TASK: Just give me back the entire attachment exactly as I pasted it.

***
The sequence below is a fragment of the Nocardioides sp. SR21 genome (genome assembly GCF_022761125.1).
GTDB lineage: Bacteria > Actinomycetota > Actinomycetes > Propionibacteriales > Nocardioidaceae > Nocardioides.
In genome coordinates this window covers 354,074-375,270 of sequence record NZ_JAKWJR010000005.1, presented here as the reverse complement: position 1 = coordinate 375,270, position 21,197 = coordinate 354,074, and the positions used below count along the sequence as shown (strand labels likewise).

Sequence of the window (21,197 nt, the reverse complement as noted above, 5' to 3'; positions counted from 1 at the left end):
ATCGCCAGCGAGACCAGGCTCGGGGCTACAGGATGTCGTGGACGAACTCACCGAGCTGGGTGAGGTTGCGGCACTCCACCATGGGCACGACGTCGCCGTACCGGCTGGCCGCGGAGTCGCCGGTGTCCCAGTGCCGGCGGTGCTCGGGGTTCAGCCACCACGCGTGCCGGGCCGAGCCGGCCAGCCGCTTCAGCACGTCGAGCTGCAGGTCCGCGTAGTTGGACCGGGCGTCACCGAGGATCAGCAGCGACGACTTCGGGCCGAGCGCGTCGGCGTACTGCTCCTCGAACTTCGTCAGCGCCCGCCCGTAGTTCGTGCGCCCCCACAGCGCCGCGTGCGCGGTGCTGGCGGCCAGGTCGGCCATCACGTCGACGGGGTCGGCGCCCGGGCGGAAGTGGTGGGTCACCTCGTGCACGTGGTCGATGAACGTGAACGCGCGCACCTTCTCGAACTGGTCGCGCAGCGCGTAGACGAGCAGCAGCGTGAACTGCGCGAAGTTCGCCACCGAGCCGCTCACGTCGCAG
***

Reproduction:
The sequence below is a fragment of the Nocardioides sp. SR21 genome (genome assembly GCF_022761125.1).
GTDB lineage: Bacteria > Actinomycetota > Actinomycetes > Propionibacteriales > Nocardioidaceae > Nocardioides.
In genome coordinates this window covers 354,074-375,270 of sequence record NZ_JAKWJR010000005.1, presented here as the reverse complement: position 1 = coordinate 375,270, position 21,197 = coordinate 354,074, and the positions used below count along the sequence as shown (strand labels likewise).

Sequence of the window (21,197 nt, the reverse complement as noted above, 5' to 3'; positions counted from 1 at the left end):
ATCGCCAGCGAGACCAGGCTCGGGGCTACAGGATGTCGTGGACGAACTCACCGAGCTGGGTGAGGTTGCGGCACTCCACCATGGGCACGACGTCGCCGTACCGGCTGGCCGCGGAGTCGCCGGTGTCCCAGTGCCGGCGGTGCTCGGGGTTCAGCCACCACGCGTGCCGGGCCGAGCCGGCCAGCCGCTTCAGCACGTCGAGCTGCAGGTCCGCGTAGTTGGACCGGGCGTCACCGAGGATCAGCAGCGACGACTTCGGGCCGAGCGCGTCGGCGTACTGCTCCTCGAACTTCGTCAGCGCCCGCCCGTAGTTCGTGCGCCCCCACAGCGCCGCGTGCGCGGTGCTGGCGGCCAGGTCGGCCATCACGTCGACGGGGTCGGCGCCCGGGCGGAAGTGGTGGGTCACCTCGTGCACGTGGTCGATGAACGTGAACGCGCGCACCTTCTCGAACTGGTCGCGCAGCGCGTAGACGAGCAGCAGCGTGAACTGCGCGAAGTTCGCCACCGAGCCGCTCACGTCGCAG